The problem is that this rudimentary personality is NOT the original owner of the body. The original owner who, by the way, agreed to abandon the body for a period of five years. So who gets to say what the body is or is not allowed to do? Is it the original owner who may or may not have been a willing donor and is now residing on a hard drive? Is it the Dollhouse which holds the contracts? Or is it whatever personality currently resides in the body?

We've already met three Actives who have realized that they don't own their bodies. Each reacted differently. Now we're waiting to see what happens next.




Save Dollhouse.
bobthemole: (Default)
Dollhouse, the most interesting show on TV right now, continues to have poor ratings because of underwhelming publicity.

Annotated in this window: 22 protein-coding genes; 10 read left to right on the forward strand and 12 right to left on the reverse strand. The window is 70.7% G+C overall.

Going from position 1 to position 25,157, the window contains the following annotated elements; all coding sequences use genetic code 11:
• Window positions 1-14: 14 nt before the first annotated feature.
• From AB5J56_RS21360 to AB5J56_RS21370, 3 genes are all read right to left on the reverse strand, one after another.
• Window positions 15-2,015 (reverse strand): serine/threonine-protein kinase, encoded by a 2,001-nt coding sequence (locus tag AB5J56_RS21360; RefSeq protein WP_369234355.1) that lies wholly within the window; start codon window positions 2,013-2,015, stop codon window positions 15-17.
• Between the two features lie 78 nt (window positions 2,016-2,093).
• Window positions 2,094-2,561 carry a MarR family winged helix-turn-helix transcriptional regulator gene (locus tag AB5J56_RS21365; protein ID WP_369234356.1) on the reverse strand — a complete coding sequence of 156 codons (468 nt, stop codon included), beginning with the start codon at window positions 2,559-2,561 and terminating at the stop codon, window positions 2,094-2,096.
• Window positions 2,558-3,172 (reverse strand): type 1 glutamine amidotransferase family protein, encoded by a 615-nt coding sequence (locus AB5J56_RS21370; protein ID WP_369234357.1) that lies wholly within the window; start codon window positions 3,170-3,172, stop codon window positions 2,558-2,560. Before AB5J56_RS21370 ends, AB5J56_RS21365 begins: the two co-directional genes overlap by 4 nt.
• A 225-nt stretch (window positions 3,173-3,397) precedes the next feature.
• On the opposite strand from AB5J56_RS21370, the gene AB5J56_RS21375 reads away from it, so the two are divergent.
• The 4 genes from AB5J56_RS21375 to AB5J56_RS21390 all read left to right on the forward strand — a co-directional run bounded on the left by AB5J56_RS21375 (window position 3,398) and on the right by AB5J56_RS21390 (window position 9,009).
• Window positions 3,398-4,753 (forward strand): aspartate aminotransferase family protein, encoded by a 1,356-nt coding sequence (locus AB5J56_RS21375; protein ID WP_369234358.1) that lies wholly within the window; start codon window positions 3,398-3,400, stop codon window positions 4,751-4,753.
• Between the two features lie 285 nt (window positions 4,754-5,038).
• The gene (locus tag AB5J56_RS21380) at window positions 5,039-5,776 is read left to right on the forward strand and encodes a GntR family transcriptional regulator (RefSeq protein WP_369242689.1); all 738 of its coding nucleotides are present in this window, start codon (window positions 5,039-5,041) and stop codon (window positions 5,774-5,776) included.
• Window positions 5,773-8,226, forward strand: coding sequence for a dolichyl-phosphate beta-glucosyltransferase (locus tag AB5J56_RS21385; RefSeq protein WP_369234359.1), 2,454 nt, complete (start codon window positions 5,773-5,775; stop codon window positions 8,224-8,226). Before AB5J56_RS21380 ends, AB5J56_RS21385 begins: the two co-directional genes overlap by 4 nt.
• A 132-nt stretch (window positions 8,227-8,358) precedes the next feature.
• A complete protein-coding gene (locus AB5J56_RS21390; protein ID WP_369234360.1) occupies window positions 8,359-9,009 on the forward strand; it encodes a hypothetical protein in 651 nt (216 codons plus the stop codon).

The first season got to a slow start but soon raised some very interesting ideas about identity, mind-body duality, consent and self-deception. Heck, it's the first time I've seen someone explore the notion that a mind is not entitled to consent to what happens to its body. Or a mind feels guilty because it is using someone else's body and doesn't want to give it back because that will mean its own death.

Thematically this may be Joss Whedon et al's most complex and ambitious work ever and it's heartbreaking that it may be canceled mid-season because no one watches it.

If you are even mildly interested in this show, I hope you'll consider watching it this Friday at 9/8C on Fox. We need to muster up the ratings so the show can make it to the POST-APOCALYPTIC  FUTURE that the creators have planned.

If you have a Neilsen box and watch it, I will send you baked goods. DVR it and watch it again!
If you don't have a Neilsen box, watch it any way.